Sunday, November 14, 2004

The law of sexual harrassment and free speech 

One of the assistants to the writers of the situation comedy Friends, a show featuring sexual innuendo in every episode if not every segment, is suing because the writers of the show talked a little dirty when they were scripting it up. That this case was not tossed out on First Amendment grounds is asinine, and reveals the threat that "hostile environment" (i.e., no battery, no quid pro quo) sexual harrassment claims pose to freedom of expression. We now allow allegedly offended employees to shut down speech that we otherwise would consider beyond the reach of the law under any circumstance. Why? Is the interest in protecting the sensibilities of these thin-skinned people more important than a freedom that we have fought, labored and litigated to protect? I don't get it.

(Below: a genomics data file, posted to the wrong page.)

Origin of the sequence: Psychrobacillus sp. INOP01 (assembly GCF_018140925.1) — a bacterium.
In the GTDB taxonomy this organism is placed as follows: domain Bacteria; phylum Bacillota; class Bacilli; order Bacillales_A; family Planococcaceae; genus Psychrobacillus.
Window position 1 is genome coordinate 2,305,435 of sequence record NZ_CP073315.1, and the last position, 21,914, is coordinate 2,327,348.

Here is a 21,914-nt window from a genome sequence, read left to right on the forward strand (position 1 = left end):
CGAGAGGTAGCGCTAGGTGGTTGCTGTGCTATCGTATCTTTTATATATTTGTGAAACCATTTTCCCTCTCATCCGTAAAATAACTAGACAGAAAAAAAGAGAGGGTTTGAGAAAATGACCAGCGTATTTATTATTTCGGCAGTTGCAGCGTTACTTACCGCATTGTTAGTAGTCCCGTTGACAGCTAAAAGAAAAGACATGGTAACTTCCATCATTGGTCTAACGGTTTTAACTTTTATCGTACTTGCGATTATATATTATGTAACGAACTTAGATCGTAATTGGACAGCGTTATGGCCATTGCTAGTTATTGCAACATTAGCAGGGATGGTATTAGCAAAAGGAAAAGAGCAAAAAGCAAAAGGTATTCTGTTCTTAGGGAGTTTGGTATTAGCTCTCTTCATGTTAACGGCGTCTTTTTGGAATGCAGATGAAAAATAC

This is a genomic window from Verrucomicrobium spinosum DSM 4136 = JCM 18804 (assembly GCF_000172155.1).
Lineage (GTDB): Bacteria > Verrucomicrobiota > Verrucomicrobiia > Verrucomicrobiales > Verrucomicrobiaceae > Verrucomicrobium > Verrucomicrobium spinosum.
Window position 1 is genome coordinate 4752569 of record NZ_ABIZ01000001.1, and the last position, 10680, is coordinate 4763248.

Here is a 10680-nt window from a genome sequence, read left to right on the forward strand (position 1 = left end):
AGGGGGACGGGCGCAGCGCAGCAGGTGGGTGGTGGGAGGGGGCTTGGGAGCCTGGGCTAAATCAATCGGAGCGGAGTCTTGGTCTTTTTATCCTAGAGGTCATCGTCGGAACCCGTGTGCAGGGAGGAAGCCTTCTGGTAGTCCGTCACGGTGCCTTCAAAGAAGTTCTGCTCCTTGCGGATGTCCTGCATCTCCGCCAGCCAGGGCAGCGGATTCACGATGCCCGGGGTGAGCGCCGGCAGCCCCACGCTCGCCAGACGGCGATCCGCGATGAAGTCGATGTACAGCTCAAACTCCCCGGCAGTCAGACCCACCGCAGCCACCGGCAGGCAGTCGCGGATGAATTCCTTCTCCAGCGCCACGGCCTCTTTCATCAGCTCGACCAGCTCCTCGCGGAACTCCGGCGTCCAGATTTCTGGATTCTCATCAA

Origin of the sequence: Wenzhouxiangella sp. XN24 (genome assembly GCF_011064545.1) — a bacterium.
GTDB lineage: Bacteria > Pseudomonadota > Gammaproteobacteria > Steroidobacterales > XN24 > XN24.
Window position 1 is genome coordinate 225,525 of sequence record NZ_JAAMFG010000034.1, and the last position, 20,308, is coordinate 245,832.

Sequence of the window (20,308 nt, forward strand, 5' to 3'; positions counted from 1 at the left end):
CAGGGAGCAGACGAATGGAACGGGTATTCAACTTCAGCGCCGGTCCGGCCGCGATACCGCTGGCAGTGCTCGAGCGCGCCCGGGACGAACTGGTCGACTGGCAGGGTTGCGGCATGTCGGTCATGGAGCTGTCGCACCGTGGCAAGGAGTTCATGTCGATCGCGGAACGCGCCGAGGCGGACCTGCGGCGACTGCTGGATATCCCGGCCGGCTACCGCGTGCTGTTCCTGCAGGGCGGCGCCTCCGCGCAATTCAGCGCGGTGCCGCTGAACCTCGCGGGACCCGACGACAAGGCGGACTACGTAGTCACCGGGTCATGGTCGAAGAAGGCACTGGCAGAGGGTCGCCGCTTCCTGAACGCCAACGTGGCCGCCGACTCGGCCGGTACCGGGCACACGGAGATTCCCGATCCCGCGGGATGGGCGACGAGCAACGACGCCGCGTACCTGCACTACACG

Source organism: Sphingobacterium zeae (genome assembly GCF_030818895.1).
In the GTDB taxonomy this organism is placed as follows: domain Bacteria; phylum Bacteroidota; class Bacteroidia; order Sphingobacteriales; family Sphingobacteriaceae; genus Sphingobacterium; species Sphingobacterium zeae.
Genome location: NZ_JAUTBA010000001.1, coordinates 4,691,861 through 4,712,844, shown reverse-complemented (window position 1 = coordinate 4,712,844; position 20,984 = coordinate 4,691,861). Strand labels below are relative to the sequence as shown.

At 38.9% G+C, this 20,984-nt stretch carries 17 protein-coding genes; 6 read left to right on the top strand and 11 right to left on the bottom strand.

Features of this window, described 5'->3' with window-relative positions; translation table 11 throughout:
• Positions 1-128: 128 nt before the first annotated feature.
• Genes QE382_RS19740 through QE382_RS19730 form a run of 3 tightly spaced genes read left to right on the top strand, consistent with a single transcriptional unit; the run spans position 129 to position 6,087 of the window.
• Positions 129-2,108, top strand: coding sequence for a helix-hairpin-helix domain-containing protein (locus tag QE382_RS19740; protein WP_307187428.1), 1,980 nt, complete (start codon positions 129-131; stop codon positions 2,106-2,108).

Eugene Volokh has an extensive round-up of the tension between employment discrimination law and freedom of expression. Bookmark it, in case you ever say the wrong thing at the office.

UPDATE: Walter Olson posted on this case last month, and included various useful links.


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